One of every four Dallas County residents is physically inactive or overweight. Physical inactivity and overweight are associated with an increased risk of a number of chronic health conditions like heart disease, stroke, diabetes, cancer, high blood pressure, and depression. Studies have shown individuals who are physically active have fewer physician visits, hospitalizations, and medications.
In Dallas County, an estimated 378,000 of individuals receive benefits each month from the Supplemental Nutrition Assistance Program (SNAP), historically known as the food stamp program. Studies have shown individuals who live in poverty (including SNAP recipients) have dietary intakes that are not congruent with current recommendations (i.e. Dietary Guidelines or MyPlate). This audience, like many, may not recognize their risk for foodborne illness. Stretching resources so households don’t run out of food is also a challenge.
In Dallas County, there are three major program efforts implemented to promote a healthy lifestyle for people of all ages.
Walk Across Texas (WAT) is an eight-week fitness and health program that challenges participants to adopt a habit of regular exercise. Research indicates that a walking routine of this duration is more likely to lead to continued moderate exercise, which improves quality of life and reduces the risk of chronic disease (including type 2 diabetes). This program yields public value in the forms of reduced public health-care costs and a healthier, more productive workforce.
Better Living for Texans (BLT) is a cooperative endeavor among Texas AgriLife Extension Service, Texas Health and Human Services Commission (HHSC), and the Food and Nutrition Services (FNS) of USDA. A component of the Supplemental Nutrition Assistance Program (SNAP), BLT offers food and nutrition education to SNAP recipients, applicants, and other low-income audiences to help improve their ability to plan and prepare nutritious meals, stretch food dollars, and prepare and store food safely. BLT also incorporates its programs with the Walk Across Texas program to promote physical activity.
Master Wellness Volunteer Program is another emphasis area supporting physical activity programs and general wellness education. Volunteers receive 40 hours of health and nutrition education. They return 40 hours of volunteer service by assisting with and teaching educational programs.
Walk Across Texas (WAT) participation and results:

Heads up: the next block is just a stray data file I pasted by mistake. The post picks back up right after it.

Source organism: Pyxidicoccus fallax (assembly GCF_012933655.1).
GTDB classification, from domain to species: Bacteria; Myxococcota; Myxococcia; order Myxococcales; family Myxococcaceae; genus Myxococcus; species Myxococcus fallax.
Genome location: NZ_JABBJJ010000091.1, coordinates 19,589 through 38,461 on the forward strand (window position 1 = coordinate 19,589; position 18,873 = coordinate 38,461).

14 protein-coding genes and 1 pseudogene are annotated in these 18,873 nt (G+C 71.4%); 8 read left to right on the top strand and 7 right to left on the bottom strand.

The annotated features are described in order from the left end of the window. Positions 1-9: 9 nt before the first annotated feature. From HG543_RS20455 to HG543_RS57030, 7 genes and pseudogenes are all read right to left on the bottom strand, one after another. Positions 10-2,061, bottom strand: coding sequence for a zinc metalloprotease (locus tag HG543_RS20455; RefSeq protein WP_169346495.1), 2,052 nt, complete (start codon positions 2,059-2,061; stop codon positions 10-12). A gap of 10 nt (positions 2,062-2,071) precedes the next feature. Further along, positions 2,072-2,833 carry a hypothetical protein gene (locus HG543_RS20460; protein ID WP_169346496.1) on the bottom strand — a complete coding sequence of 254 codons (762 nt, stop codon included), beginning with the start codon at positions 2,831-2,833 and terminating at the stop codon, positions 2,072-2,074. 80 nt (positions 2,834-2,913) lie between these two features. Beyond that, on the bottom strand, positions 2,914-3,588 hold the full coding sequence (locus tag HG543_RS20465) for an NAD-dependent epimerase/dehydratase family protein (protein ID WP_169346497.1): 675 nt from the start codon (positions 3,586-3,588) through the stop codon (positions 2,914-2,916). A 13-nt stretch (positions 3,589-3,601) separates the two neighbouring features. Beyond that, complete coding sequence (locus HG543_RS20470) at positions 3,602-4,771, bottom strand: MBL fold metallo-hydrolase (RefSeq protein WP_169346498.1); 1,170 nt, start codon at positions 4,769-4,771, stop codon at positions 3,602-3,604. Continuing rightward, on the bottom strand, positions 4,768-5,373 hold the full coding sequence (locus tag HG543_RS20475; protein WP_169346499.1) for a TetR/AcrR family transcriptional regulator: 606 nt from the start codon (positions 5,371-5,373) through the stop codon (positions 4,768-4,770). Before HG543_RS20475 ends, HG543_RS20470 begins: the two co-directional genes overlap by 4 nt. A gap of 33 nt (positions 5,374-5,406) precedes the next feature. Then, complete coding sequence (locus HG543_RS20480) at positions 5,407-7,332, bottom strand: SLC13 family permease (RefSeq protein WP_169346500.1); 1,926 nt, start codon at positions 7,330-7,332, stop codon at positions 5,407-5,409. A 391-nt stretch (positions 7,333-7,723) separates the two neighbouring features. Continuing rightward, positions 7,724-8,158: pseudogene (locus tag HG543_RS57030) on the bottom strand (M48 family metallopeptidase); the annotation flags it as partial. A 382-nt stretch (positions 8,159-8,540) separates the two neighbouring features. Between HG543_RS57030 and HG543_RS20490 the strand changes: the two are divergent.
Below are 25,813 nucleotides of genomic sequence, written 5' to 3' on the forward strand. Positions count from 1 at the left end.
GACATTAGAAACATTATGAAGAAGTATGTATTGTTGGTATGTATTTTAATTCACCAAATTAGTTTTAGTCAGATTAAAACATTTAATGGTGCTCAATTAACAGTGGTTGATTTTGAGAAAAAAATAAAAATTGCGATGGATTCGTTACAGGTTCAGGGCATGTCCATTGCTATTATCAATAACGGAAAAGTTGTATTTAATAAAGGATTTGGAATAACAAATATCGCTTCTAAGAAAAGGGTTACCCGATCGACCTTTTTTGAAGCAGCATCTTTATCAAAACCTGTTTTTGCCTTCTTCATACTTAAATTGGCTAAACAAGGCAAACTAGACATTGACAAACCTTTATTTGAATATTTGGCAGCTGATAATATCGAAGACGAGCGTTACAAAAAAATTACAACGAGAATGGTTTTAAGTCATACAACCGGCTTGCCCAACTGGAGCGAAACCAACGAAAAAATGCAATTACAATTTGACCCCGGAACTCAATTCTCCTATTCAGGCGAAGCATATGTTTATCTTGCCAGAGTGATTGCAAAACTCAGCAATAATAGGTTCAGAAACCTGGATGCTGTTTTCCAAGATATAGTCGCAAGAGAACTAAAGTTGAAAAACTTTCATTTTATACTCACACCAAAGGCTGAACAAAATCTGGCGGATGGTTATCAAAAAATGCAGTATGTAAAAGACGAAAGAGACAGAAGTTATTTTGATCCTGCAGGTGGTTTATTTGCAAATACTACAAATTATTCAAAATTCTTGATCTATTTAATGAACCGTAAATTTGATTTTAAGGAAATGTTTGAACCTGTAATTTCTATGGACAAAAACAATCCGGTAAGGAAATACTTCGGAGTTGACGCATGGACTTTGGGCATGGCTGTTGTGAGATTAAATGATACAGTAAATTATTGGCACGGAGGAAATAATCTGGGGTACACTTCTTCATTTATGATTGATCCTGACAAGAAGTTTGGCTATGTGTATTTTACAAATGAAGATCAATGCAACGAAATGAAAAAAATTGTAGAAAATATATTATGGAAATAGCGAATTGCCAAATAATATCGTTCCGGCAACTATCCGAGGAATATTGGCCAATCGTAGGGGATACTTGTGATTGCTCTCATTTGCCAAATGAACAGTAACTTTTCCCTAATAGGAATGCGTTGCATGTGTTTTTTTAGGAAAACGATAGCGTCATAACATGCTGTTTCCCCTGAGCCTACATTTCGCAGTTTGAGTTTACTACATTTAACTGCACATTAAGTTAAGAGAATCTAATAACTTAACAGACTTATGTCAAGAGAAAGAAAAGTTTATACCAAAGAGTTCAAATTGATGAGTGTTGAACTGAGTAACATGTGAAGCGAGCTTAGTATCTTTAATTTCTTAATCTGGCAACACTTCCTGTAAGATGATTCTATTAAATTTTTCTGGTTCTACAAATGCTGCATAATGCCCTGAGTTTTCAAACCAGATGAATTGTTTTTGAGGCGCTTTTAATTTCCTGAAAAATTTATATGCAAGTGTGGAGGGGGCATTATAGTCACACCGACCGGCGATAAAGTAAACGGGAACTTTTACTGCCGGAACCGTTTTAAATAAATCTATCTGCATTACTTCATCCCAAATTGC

- 1708 registered walkers including 183 teams (1411 walkers) and 297 individual walkers
- 852 people completed the 8-week program
- During the Walk Across Texas program, these teams and individuals walked 196,720.09 miles.
- If participants continue walking as they did during WAT they have the potential to save a collective over $11 millions in future healthcare costs by avoiding Type 2 diabetes and reducing healthcare costs.
- “I liked tracking my fitness, it makes me more conscience of what I’m eating and when I’m working out.”- WAT participant.
- “I was able to work for a goal with my peers, and family, there where all supportive. I know this was a healthy practice, both mentally and physically. I really enjoyed this.”-WAT participant.
Better Living for Texans (BLT) was implemented by FCS agent, BLT Assistant, and volunteers.
- Approximately 3,000 educational contacts were made
- 205 participants graduated from the BLT Eat Better to Live Better and Back to Basics series.
- Based on 177 pre- and post- surveys completed, over 75% reported intent to practice meal planning, shopping with a list and comparing prices.
- “I have a plan to change my soda drinking habits. Normally I drink one soft drink a day. My goal is to change to drinking no sodas, but to drink green tea or water. It may take a while, but the change will be good for me.” – Nimitz High ESL class student
- “I always looked at the nutrition label, but didn’t know what to actually look for. Now I understand it better and can actually buy healthier foods.” – Irving.net ESL class student
Master Wellness Volunteer Program participation and results:
- 18 volunteers provided health and wellness education. 14 of them were recruited and trained in 2011.
- Over 600 hours of services logged by these volunteers, equivalent to over $13,000 economic value.
- These volunteers taught or assisted with 74 educational sessions such as nutrition and health programs, health fairs, healthy food demonstrations, and 4-H and youth development projects.
- Over 9,000 people were reached through these educational sessions.
- This program has increased outreach efforts, helped reach new audiences, and created advocates for the FCS program.
- “This was my first year as a MWV. I was very impressed with the quality of the materials available on the website and the MWV training instruction. Through some contacts I was able to present the Master of Memory program of six classes to a group of hospital volunteers, which was very well received… On a personal level, I felt that I learned a lot teaching this program and also increased the public awareness of this very important subject.”- Dallas County Master Wellness Volunteer
- “This has been a remarkable experience for me. This program has given me an opportunity to learn and share with a full range of people… I very much appreciate the opportunities and the knowledge participating in the Master Wellness Program has offered me since graduation in March and look forward to the possibilities coming next year. Thank you!”- Dallas County Master Wellness Volunteer
For educational programs related to health and wellness, contact Texas AgriLife Extension Service-Dallas County at 214-904-3050.